Everest Climb in Winter
He is going to make it a round half-dozen. For the sixth time, Japanese Nobukazu Kuriki wants to tackle Mount Everest in the post-monsoon season. The 34-year-old says, he is planning to climb the highest mountain on earth solo, without bottled oxygen, this time via the Tibetan north side. Last year Kuriki had tried to reach the summit from the Nepalese south side – and had failed on Everest for the fifth time: He climbed up to 8,150 meters, about 200 meters above the South Col, before he abandoned his summit attempt due to deep snow and strong winds.
In an attempt via the Everest West Ridge in fall 2012, Kuriki had suffered severe frostbite. Nine fingers had to be amputated; only stumps were left – and only one complete thumb. Last spring, the Japanese tried to climb the Annapurna South Face, but didn’t reach far due to bad weather. To finance his new Everest adventure, Kuriki launched a crowdfunding. The targeted amount of the equivalent of almost 160,000 Euros was significantly exceeded.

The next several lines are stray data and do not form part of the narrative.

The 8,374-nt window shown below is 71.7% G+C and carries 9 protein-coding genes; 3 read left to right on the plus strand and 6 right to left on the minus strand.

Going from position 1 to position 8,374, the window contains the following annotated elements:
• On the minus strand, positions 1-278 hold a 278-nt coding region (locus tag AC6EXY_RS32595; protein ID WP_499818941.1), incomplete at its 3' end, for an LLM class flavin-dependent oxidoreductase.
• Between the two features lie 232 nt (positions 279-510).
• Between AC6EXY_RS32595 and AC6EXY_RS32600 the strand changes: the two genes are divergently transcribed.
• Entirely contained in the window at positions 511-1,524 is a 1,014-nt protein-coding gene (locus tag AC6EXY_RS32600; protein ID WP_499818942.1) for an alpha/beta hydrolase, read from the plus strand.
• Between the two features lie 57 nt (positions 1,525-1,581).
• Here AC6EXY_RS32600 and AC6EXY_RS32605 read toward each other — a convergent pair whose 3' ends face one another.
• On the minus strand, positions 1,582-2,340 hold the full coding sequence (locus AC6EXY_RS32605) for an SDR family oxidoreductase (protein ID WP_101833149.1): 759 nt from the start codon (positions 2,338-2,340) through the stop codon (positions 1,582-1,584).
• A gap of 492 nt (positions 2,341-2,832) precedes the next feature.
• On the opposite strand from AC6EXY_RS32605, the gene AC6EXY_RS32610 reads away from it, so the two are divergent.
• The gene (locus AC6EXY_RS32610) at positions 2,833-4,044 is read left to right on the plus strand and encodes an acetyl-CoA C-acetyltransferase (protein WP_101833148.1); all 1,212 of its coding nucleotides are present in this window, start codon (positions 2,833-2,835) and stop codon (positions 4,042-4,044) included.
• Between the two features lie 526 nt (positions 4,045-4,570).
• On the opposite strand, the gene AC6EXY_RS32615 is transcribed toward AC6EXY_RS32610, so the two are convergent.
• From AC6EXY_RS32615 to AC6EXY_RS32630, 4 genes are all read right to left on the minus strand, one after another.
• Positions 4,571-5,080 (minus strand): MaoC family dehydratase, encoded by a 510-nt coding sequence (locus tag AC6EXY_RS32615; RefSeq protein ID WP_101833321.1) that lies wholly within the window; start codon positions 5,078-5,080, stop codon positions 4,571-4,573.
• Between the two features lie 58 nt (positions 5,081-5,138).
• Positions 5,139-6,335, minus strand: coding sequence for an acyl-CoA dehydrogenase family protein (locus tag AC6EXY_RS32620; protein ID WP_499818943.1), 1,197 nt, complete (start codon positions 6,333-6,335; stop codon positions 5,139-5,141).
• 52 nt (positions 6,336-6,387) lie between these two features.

The Spaniard Kilian Jornet has already traveled to the Himalayas a week ago. As reported before, he also wants to climb Everest from the north, without bottled oxygen – and in a single push. He is targeting an ascent in mid-September. “You need to go for it so if conditions are good and if I’m feeling good, I should try,” said Kilian. “But it’s important to have the patience to wait for this good moment.” Nobukazu Kuriki should also bear that in mind.
The last ascent to the top of Everest in fall dates six years ago: In October 2010, the American Eric Larsen and five Sherpas reached the highest point at 8,850 meters.